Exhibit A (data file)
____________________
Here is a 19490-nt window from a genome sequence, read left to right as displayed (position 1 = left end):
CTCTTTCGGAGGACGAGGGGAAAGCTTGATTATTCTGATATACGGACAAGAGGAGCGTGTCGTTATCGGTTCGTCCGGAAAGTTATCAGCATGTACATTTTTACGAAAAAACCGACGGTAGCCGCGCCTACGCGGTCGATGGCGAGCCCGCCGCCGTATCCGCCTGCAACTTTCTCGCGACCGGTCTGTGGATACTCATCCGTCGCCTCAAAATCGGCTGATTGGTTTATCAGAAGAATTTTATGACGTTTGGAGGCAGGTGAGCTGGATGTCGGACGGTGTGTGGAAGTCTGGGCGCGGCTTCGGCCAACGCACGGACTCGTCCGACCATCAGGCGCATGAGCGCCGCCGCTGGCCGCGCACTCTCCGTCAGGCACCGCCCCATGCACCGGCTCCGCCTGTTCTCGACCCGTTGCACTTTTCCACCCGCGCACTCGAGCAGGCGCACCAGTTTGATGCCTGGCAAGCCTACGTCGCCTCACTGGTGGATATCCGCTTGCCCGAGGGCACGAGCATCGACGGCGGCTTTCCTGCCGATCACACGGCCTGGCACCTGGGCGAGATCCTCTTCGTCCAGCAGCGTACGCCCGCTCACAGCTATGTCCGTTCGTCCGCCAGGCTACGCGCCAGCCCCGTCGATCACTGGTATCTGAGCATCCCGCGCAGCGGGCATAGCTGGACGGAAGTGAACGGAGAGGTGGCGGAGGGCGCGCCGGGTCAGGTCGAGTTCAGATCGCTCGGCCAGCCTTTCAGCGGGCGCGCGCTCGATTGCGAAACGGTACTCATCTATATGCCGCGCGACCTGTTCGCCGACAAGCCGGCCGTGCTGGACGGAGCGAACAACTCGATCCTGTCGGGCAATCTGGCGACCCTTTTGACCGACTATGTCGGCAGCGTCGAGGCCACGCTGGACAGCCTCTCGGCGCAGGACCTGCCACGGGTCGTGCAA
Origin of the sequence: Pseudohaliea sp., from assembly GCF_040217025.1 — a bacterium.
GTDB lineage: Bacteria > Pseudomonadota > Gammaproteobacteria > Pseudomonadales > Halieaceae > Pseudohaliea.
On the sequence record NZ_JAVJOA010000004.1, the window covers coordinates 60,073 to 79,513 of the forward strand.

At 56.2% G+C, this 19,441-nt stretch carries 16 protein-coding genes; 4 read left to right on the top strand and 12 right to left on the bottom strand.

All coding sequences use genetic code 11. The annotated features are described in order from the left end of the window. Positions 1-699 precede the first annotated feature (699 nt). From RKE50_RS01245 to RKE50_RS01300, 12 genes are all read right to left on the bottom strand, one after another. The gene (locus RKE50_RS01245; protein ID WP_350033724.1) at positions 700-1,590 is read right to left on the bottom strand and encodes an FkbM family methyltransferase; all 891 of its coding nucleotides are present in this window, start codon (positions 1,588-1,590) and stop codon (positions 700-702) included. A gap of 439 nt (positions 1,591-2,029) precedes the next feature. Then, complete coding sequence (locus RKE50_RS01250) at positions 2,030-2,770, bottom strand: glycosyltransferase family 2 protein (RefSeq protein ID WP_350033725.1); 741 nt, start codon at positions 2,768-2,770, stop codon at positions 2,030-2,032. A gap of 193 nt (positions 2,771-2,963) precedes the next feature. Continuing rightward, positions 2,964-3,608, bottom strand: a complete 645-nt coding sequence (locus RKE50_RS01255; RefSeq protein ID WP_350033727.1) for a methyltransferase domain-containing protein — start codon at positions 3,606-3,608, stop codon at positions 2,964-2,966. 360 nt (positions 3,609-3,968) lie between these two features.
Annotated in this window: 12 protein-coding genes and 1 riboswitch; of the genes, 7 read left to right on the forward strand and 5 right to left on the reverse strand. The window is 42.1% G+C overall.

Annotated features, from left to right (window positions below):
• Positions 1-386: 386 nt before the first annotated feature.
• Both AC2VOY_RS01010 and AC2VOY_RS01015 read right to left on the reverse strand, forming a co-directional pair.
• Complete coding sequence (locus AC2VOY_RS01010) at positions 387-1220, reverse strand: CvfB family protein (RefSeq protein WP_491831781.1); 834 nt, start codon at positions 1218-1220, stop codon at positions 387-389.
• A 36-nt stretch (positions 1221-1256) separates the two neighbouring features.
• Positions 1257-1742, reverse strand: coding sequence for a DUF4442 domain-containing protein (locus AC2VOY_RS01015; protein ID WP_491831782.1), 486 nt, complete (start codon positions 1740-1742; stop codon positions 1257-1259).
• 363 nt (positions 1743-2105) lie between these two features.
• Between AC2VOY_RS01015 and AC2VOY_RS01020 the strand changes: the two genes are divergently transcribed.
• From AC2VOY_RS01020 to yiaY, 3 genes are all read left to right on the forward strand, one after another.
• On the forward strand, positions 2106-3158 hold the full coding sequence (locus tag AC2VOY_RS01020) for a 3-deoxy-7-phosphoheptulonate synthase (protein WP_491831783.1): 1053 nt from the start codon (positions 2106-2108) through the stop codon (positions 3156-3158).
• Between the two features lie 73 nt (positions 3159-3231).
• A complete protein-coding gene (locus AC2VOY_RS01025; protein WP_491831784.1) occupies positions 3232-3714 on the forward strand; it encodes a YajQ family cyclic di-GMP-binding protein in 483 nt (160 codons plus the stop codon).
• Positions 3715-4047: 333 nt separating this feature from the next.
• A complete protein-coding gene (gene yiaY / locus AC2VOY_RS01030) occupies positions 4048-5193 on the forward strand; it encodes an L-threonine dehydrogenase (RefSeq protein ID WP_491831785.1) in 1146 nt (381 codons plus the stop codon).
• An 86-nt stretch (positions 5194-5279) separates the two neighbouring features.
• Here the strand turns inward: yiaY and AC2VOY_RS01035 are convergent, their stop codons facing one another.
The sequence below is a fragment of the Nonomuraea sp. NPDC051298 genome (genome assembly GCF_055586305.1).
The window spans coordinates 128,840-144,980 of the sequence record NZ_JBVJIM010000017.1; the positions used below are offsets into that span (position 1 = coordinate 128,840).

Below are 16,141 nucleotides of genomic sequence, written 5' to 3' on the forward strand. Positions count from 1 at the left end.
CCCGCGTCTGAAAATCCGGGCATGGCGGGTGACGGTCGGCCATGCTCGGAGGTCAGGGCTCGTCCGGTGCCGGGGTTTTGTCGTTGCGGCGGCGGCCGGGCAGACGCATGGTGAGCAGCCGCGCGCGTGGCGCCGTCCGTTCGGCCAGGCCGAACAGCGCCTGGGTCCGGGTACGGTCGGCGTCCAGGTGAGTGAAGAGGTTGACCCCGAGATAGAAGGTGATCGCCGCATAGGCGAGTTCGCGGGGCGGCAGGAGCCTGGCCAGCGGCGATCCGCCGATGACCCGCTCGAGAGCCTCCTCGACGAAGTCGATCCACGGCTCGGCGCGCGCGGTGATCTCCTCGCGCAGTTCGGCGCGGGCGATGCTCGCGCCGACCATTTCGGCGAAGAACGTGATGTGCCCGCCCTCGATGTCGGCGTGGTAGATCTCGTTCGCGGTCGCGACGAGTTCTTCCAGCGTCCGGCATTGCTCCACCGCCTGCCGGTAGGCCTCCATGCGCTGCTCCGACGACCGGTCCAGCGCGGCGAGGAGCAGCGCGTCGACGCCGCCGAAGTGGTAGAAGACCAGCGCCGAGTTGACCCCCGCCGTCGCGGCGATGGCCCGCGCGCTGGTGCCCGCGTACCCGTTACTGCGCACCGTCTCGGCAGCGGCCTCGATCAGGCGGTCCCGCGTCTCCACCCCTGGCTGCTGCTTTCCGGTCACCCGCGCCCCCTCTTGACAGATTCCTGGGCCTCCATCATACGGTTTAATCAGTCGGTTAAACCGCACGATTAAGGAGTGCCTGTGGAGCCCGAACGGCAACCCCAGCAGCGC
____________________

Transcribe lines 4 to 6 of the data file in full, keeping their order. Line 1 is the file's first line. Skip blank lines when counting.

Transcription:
GTDB lineage: Bacteria > Pseudomonadota > Gammaproteobacteria > Pseudomonadales > Halieaceae > Pseudohaliea.
On the sequence record NZ_JAVJOA010000004.1, the window covers coordinates 60,073 to 79,513 of the forward strand.

At 56.2% G+C, this 19,441-nt stretch carries 16 protein-coding genes; 4 read left to right on the top strand and 12 right to left on the bottom strand.